Qualification and classification are mandatory tasks of manufacturers, notified bodies, and authorities to determine the regulatory requirements for medical devices.


This page provides an overview and links to relevant articles:

  1. Articles on qualification and classification
  2. Further articles on this topic
  3. Support for qualification and classification

1. Articles on qualification and classification

a) Overview


The term “classification” is used several times for medical devices. In addition, “classification” is often used when referring to a qualification.

Fig. 1: The qualification and classification of medical devices

Further information

Read more about MDCG 2019-11 and about the qualification and classification of software in the various legal areas here.

b) Qualification as a medical device

The first “classification” is qualification. This is the decision whether a device is a medical device (or accessory) or not.

The EU MDR and IVDR qualify all devices as medical devices (comparable to the FDA) – in simple terms – if the manufacturer intends them to diagnose, monitor, alleviate, predict, and treat illnesses and injuries in patients.

The exact definition can be found in the MDR in Article 2, paragraph 1.

This decision is almost always based on the intended (medical) purpose. According to MDCG 2019-11, functionality also plays a role in the case of software.

Examples of medical devices

Medical devices include, among others:

  • Medical electrical equipment such as X-ray machines, CTs, MRI devices, ultrasound devices, electrical blood pressure monitors
  • Surgical instruments, e.g. scalpels, forceps, tweezers
  • Hip implants
  • Many aids, e.g., wheelchairs and bandages
  • Some software applications, such as DiGA, PDMS, and RIS

Examples of products that do not count as medical devices

The following are not considered medical devices

  • Hospital information systems that are only used for documentation purposes
  • Most wellness and fitness devices
  • Medicinal products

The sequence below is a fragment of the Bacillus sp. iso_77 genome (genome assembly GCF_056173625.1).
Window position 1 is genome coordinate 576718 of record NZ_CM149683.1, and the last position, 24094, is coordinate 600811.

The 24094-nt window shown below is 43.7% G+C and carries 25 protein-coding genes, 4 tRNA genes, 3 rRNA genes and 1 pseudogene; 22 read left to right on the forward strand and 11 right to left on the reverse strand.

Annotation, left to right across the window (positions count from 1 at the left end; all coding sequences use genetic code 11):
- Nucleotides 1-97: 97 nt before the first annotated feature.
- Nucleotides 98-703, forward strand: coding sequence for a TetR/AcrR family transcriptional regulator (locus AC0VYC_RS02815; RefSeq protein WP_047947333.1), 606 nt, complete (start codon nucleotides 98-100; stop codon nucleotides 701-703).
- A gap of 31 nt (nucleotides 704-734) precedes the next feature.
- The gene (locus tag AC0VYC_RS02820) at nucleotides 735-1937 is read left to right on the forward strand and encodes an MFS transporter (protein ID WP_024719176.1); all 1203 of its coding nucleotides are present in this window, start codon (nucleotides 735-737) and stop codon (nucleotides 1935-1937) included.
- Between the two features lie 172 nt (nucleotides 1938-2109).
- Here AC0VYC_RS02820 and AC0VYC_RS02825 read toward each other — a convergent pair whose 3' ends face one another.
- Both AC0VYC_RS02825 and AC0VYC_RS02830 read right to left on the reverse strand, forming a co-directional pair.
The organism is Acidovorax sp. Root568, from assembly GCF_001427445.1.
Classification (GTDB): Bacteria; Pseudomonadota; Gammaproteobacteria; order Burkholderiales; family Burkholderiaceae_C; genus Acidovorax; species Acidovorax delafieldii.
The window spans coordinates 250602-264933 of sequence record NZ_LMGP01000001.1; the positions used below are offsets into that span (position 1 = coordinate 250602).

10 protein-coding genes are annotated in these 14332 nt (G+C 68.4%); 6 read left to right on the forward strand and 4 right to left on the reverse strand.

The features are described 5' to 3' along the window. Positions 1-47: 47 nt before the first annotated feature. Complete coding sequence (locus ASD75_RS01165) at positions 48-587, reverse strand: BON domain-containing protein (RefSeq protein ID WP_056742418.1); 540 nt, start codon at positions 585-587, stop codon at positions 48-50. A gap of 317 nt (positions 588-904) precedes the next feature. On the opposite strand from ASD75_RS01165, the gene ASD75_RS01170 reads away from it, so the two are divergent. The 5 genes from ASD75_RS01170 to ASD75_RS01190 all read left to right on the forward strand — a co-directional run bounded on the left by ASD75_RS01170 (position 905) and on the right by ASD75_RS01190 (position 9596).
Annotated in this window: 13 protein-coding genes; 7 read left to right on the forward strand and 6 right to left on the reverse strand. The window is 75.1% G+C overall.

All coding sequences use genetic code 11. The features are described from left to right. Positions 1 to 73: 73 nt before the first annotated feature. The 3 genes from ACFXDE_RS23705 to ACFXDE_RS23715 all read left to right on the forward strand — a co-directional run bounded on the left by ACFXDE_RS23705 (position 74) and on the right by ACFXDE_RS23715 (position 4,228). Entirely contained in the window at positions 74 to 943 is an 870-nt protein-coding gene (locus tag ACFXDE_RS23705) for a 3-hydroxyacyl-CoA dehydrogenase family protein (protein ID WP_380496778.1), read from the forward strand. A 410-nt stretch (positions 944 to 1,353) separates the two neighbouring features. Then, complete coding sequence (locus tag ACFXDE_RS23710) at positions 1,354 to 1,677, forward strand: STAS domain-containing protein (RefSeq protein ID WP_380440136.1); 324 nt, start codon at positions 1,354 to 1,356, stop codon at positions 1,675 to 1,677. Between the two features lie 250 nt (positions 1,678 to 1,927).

• Devices that were not specifically marketed by the manufacturer for use on patients but can be used for this purpose

The “classifications” are also part of this qualification:


For many devices, it is an important strategic decision as to which parts of a system the manufacturer places on the market as one or more medical devices or, as an accessory for a medical device or as a non-medical device. The Johner Institute can help with this (see below).

c) Classification of medical devices (“risk class”)

The subsequent classification determines the possible conformity assessment or authorization procedures (see Fig. 1).

  • The MDR distinguishes between class I, I*, IIa, IIb, and III.
  • The IVDR distinguishes between classes A, B, C, and D.
  • The FDA divides devices into classes I, II, and III.

In Europe only devices in the lowest “risk class” do not require notified bodies to be involved in the conformity assessment procedure.

Further information

Rule 11 for medical devices that contain or are software leads to many discussions in the EU.

Part of this classification is the categorization:

  • Medical device with or without a measuring function
  • Medical device that counts as a reusable surgical instrument
  • Sterile medical device

Devices that fall into one of these classes and would otherwise be assigned to class I are classified as class I*.

c) Software safety classification

Finally, there is a classification specifically for software, whether it is “software as a medical device” (standalone software) or software as part of a medical device:

  • IEC 62304 distinguishes between software safety classes A, B, and C. These affect the scope of the software documentation to be created (see Fig. 1).
  • On the other hand, the Levels of Concern (now “Documentation Levels”) determine the type of software documentation to be submitted.

2. Further articles

Many other articles are relevant for the qualification and classification of medical devices:

  • For some devices, the decisive factor for the class is whether they diagnose or influence vital physiological processes.
  • Please also refer to the articles on class I medical devices (in general) and class I software (in particular).
  • When parameterizing software, operators should take care not to create or modify a medical device.
  • In this context, the impact of MDR and IVDR on health institutions such as clinics and other operators is also relevant.
  • Software as a medical device poses particular challenges.
  • The IMDRF (International Medical Device Regulators Forum) guides qualification and classification.

The article “Classification: 8 Tips for Precise Pigeonholing” provides overarching considerations for classifying concepts.

3. Support with qualification and classification

Do you still have questions about the qualification or classification of medical devices? Then, please take advantage of our free micro-consulting service.

The experts at the Johner Institute specialize in developing a regulatory strategy that will enable you as a manufacturer to bring your devices to market worldwide as quickly and flexibly as possible. Contact us right here.

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